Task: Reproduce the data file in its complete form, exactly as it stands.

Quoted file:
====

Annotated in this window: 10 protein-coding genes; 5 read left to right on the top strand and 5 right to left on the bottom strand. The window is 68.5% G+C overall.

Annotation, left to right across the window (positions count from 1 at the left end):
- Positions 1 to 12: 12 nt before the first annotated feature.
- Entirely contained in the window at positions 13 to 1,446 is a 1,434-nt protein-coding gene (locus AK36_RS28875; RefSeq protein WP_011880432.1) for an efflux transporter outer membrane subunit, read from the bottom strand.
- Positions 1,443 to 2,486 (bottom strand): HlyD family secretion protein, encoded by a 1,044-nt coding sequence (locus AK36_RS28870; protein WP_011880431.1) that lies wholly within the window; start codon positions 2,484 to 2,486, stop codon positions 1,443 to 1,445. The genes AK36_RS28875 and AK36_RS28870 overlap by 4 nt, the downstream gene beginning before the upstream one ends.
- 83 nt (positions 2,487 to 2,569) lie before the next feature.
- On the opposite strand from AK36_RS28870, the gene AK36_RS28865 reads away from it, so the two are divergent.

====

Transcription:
Annotated in this window: 10 protein-coding genes; 5 read left to right on the top strand and 5 right to left on the bottom strand. The window is 68.5% G+C overall.

Annotation, left to right across the window (positions count from 1 at the left end):
- Positions 1 to 12: 12 nt before the first annotated feature.
- Entirely contained in the window at positions 13 to 1,446 is a 1,434-nt protein-coding gene (locus AK36_RS28875; RefSeq protein WP_011880432.1) for an efflux transporter outer membrane subunit, read from the bottom strand.
- Positions 1,443 to 2,486 (bottom strand): HlyD family secretion protein, encoded by a 1,044-nt coding sequence (locus AK36_RS28870; protein WP_011880431.1) that lies wholly within the window; start codon positions 2,484 to 2,486, stop codon positions 1,443 to 1,445. The genes AK36_RS28875 and AK36_RS28870 overlap by 4 nt, the downstream gene beginning before the upstream one ends.
- 83 nt (positions 2,487 to 2,569) lie before the next feature.
- On the opposite strand from AK36_RS28870, the gene AK36_RS28865 reads away from it, so the two are divergent.